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International Committee of the Fourth International
Fourth International 1991: Oppose imperialist war and colonialism!

Balkan Tinder Box Threatens European War: Civil War in Yugoslavia

Bulletin

This article originally appeared as the lead article in the “Bulletin” on July 5, 1991.

The long-developing political crisis in Yugoslavia has now exploded into open civil war following the declaration of independence last week by the republics of Slovenia and Croatia.

More than 100 workers have already been killed, and tens of thousands of others face the threat of being slaughtered as the tanks plow their way through the towns and villages and bombers strafe and bomb the cities.

Two ceasefire arrangements under the auspices of the European Commission have already broken down. A third, informal ceasefire in Sloveniain effect since Wednesday threatened to collapse as the Slovenian government rejected demands by the federal presidency that its forces relinquish border posts.

“Yugoslavia no longer has a border with Austria and Italy,” Slovenia’s Information Minister Jeiko Kacin declared defiantly. It was the seizure of the 27 border crossings on the boundaries with Italy, Austria and Hungary which provoked the federal army’s intervention.

Contained within this crisis is the threat of a far wider war as Austria and Italy mobilize troops along the Yugoslav border and the American, German, British and French imperialists assert their conflicting interests in the Balkans, the historic tinder box of the capitalist nation-state system in Europe.

Only four months ago, the Bush administration concluded the Persian Gulf war, declaring that the mass murder of Iraqi troops would insure peace and lay the basis for a “new world order.” The eruption of the crisis in Yugoslavia confirms the warnings of the Workers League that the gulf war marked the beginning of a new period of inter-imperialist wars which threaten to engulf every region of the globe.

The working class must break from the bourgeois nationalists in Slovenia and the other republics, as well as from the rotting Stalinist apparatus in Belgrade. The solution to the crisis lies neither in nationalist separation nor in the maintenance of the Yugoslav federation, but in the fight for the socialist federation of the Balkans as part of the struggle for the United Socialist States of Europe. There is no way forward within the present order.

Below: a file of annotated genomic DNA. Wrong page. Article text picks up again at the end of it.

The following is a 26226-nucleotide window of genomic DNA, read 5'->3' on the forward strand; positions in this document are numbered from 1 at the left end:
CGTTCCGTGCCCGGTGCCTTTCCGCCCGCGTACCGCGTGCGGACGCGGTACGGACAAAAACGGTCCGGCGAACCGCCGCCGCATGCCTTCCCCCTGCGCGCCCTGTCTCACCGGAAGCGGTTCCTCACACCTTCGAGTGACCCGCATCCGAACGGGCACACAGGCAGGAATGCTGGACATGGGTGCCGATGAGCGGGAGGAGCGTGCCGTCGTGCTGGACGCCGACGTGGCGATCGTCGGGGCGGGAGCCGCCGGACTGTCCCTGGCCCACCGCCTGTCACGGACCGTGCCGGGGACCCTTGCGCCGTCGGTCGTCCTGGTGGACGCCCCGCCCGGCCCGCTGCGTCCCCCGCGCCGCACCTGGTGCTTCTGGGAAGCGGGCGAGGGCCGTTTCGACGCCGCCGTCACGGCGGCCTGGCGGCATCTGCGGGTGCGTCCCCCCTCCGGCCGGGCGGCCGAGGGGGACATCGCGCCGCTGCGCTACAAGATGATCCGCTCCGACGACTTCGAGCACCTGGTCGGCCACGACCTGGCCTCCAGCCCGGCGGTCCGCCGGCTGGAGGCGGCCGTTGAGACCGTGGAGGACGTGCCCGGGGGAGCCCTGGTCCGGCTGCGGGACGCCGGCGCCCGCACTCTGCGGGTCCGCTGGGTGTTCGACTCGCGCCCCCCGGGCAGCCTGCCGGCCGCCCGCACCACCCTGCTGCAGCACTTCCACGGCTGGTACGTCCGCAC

American Secretary of State James Baker voiced the fears of all the imperialists that the explosion of national tensions in the Balkans could play the same role today as in 1914, when the assassination of the Austrian Archduke Ferdinand by a Serbian nationalist in the Bosnian capital of Sarajevo triggered World War I.

“We came to Yugoslavia because of our concern about the dangers of a disintegration of this country,” he declared. “Instability and breakup of Yugoslavia, we think, could have some very tragic consequences, not only here but more broadly, in Europe, as well.”

So fragile are the nation-state structures throughout Europe that ethnic and language disputes similar to those in Yugoslavia could erupt in any country in Eastern Europe, not to mention such supposedly stable Western European powers as Spain, France, Belgium, Switzerland and Great Britain.

The disintegration of the federal state and the eruption of civil war are the outcome of the policies pursued by all sections of the Stalinist bureaucracy to restore capitalism in Yugoslavia and offer their services as agents for the various imperialist powers. Whatever political labels they give themselves—”democratic” or “socialist”—the leaderships of the Yugoslav republics are made up of rival cliques of bureaucrats and capitalists seeking to establish their own sphere of operations.

All of them trace their political careers back to the leadership of the Stalinist Yugoslavian Communist Party of Tito and all of them have played the same card of petty nationalism in the attempt to preserve their own power and privileges and stifle any independent movement of the Yugoslav workers.

The leaders of the Serbian republic in the capital Belgrade, under President Slobodan Milosevic, are not “Marxists” or “socialists” but Serbian nationalists, whose program for capitalist restoration is based on the fight for a “greater Serbia.”

Similarly the army, which has acted with such apparent independence as to raise the serious threat of a military coup, is fighting not for the preservation of national unity much less “socialism,” but to defend the rule of the parasitic and capitalist restorationist federal bureaucracy, within which the officer corps constitutes one of the most privileged layers.

While the Serbian Stalinists and budding capitalists fight to retain the federal state structure of Yugoslavia as the best means for advancing their interests in the struggle to secure imperialist investments, the emerging national cliques in the republics of Croatia and Slovenia consider that their most advantageous road to capitalist restoration and integration into the imperialist world market is a break from the federation.

This is the basis of the civil war which has now erupted.